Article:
Sunday, 17 April 2011


I love dipping into a book I received  as under 15 overall winner of the Manchester Cross Country League in 1964. 
                     First published in 1960. 
   Largely remembered for his association with Herb Elliott,  who of course won the 1960 1500 metres Olympic title,  Cerutty had firm views on all events in the book including the marathon.    Views which would have had readers nodding their heads in the 1960s but perhaps now raising the odd eyebrow.  
   He could not have envisaged the "marathon boom" and certainly , perhaps charity runners aside, would not have approved of today's phenomenon as can be deduced from the following...........
    BEST SUITED?  The 6 mile runner (10K)....trains at a higher rate...a better coordinated mover than  a longer distance runner....can develop all the strength needed to run 26.2
    MILES PER MONTH? Limit training to 100 miles per week.  "Above 400 per month it would appear that the pace has to be slowed down so much that the organism is not conditioned to the required speed"
   NATURAL  SPEED IS  CRUCIAL.  "For a good, easy mover a speed of  5 minutes a mile does not seem excessive to me"  But to maintain that pace for 26.2 miles, running alone may not be the answer he suggests.
   TRAIN THE DISTANCE....AT LEAST.  The  newcomer  should run & run "until he has
 mastered ....the full marathon distance"  Added confidence...."master running to 30 miles, knowing he can do so..."
   SPEED TRAINING. A lot of training at pre-determined marathon pace.  (Say 5 minute per mile)
3 mile or 5 miles at marathon pace ...recover......repeat 2 or 3 times.   "A very good workout"!
   MEDIUM LENGTH RUNS.  Our marathon man should have his "objective to be able to run 10 miles in training in 50 minutes and on occasion extend the distance at this rate to fifteen miles even if this is only accomplished in a race."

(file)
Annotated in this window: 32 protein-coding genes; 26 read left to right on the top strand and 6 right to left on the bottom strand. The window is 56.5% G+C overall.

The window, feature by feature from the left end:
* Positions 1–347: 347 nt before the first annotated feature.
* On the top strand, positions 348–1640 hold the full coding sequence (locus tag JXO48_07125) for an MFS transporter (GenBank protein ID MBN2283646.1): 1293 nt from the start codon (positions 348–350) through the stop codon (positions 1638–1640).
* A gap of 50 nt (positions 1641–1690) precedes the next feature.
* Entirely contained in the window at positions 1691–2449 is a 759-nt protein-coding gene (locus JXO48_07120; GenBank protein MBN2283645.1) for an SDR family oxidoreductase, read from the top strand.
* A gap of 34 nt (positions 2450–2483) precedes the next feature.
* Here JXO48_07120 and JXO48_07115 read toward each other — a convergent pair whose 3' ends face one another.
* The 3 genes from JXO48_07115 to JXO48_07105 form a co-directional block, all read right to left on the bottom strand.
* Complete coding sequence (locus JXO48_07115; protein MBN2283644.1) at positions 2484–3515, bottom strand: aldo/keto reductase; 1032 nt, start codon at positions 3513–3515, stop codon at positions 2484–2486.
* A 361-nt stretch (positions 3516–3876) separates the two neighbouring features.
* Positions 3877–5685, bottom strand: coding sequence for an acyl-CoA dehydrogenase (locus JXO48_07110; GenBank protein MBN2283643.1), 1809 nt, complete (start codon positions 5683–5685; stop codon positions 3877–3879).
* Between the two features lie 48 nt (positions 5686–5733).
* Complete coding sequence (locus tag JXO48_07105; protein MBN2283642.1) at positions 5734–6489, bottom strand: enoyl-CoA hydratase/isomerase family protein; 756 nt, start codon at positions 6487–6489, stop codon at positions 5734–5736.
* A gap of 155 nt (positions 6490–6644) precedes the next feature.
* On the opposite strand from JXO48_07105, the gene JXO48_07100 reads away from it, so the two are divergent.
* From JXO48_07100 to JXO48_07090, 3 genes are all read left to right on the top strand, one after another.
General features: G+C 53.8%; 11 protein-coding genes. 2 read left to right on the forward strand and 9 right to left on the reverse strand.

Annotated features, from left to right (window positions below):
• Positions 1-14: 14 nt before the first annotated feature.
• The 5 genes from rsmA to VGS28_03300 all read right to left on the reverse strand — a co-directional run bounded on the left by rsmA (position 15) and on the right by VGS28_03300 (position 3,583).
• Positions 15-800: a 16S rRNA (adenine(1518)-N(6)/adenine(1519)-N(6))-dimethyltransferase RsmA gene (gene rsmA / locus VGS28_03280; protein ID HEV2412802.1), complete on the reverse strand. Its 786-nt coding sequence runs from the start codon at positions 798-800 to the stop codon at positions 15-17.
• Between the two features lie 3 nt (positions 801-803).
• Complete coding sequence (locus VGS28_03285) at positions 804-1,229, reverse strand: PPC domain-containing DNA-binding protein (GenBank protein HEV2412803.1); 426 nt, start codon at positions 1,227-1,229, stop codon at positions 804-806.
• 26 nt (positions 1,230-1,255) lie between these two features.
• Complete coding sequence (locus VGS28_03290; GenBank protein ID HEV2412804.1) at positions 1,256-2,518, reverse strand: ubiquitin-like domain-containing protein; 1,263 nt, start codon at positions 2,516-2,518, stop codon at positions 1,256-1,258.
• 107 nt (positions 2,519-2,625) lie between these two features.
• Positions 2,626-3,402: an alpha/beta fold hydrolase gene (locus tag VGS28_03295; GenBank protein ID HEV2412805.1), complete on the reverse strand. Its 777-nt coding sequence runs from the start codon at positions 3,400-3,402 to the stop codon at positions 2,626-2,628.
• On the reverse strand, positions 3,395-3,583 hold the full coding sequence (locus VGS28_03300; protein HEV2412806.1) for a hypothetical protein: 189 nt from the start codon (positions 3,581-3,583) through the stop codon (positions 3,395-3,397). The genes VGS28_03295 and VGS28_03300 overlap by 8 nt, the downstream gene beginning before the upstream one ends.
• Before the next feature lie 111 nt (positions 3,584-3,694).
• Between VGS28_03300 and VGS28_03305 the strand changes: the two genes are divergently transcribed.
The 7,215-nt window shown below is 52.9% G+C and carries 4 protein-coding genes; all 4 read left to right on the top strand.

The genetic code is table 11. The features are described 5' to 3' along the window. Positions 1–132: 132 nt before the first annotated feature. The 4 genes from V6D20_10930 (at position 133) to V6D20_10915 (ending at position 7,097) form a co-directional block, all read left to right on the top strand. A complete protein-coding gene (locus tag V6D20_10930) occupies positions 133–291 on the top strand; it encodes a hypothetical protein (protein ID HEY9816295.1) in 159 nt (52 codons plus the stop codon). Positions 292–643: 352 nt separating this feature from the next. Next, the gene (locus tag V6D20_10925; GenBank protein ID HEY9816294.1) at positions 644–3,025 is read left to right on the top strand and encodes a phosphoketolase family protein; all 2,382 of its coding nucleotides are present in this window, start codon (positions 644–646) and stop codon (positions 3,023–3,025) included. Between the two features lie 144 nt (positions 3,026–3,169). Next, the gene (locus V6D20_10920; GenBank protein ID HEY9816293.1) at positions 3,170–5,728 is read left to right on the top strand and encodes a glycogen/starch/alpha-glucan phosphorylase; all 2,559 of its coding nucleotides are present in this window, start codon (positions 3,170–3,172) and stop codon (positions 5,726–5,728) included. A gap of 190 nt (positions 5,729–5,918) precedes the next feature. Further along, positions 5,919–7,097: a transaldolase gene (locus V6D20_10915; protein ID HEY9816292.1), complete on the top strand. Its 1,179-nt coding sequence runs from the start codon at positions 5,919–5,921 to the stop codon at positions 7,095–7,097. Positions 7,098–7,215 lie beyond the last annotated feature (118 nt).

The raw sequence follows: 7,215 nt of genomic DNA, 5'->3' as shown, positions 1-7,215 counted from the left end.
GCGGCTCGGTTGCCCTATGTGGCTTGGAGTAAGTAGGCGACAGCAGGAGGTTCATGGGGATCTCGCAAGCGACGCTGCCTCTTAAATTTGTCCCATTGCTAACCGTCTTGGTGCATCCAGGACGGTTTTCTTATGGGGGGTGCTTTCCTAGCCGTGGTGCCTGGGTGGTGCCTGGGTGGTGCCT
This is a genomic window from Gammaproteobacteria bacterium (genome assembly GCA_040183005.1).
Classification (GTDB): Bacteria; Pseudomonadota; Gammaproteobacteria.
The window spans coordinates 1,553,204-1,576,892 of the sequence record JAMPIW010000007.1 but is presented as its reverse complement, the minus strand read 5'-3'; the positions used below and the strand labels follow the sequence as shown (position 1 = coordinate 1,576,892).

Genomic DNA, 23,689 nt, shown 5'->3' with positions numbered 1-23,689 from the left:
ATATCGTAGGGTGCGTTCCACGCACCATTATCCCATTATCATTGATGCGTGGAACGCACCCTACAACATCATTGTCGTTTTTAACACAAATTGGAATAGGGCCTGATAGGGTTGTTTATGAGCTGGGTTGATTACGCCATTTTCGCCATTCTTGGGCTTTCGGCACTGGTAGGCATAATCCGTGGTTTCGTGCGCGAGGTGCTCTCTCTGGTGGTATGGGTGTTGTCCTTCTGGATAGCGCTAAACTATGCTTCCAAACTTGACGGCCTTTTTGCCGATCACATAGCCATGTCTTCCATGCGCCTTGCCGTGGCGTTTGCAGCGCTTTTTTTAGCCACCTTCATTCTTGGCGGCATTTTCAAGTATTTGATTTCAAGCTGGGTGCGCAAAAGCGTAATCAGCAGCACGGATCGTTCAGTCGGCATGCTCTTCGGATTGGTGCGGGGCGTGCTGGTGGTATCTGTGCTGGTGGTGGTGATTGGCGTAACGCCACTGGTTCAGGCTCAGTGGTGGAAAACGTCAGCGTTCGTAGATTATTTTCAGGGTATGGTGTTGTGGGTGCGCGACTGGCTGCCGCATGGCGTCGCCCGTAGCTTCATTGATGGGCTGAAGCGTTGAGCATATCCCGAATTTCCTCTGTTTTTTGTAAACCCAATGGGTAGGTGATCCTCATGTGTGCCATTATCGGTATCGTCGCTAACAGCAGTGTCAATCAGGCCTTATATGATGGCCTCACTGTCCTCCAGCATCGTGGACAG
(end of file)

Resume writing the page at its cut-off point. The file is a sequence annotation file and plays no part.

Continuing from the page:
Cerutty acknowledges that all marathon runners aren't going to run 26.2 at 5 minute pace (2:11.06) saying that the rate can be applied to each athlete according to his ability. Say 7 minutes per mile (3:03)
        But............wait for it...........he goes on...
"I would suggest that any beginner, today, (remember is was written in 1960) who is not capable of ..3 hours...would be best advised to go away and make himself strong by hard mountain walking up to 30 miles per day (presumably not every day) as well as a hard course of gymnastics and weight training"  then......"....should be able to very soon run a marathon around the 6 minute per mile rate. (2:37.19)
             (Remember these are Cerutty's words NOT MINE)
 " too many poor types (!) get an easy ego-gratification by plodding in poor form and style over the marathon distance in what amounts to really poor times and performances that tend to make a burlesque of one of the toughest events in any sport any man can compete in"
 A TIME LIMIT...." a very generous time limit of 3:30  is suggested"  Cerutty says  that a 6 minute miler wouldn't be seen running with 4 minute milers so why allow it in a marathon.
 "This is not an intolerant attitude but an appeal to place the event on a proper footing and to exclude the cranks and exhibitionists" (Nice one, Percy!)
 DON'T TRAIN ON THE ROAD.  "Little or no training would be done on the bitumen or concrete roads"  bad enough having ro race on the road(?) country roads.
 TRAIN TWICE A DAY.  "Jim Peters of England....was on the right lines....5/6 fast miles during the day. Around 10 miles hard of an evening...he ran.....phenomenal times."
 VARY YOUR PACE..."so that he can whip in a fast mile at almost any stage of the race"
 SURGING.... to be practised..."we train so we race. And we shall race as we have trained."
 CONDITIONED RESPONSE.  "learn to race faster over the last 1/4 mile " doing so in training.
 REST DAY.  ..don't develop into a "plodder".  Take Monday's off. 
 REST WEEKS.  "Occasionally do long and arduous walks in mountains with heavy packs"
 HIBERNATE.  Say for 3 days, in the ,read , sleep ,move only to a hut by the ocean or up in the mountains.
                              "One rises from them like a giant refreshed"

So there you have it.  Thoughts on the marathon from a coaching legend....1960s style.
Can't help thinking he would be shaking his head if he was on the streets of London on Sunday later than noon.
                  But  to voice his opinion wouldn't be very charitable, would it?
                        If you raced London and achieved your goal,well done!  




  1. As I progress with my "experiment of one", my own empirical observations match Percy's. I shall print this post out, until such time that I purchase my own copy of Percy's fabulous book.

  2. Fear not, Danny. I shall attempt to scan the relevant pages and email them to you.
    Did you see any coverage of the London over there? T.

  3. Arthur Lydiard had a greater influence on me.
    But like any philosophy and training, it has to be adapted to the individual and their current state.

  4. Particularly if you don't own a hut by the ocean!

  5. I like the bit about hibernating!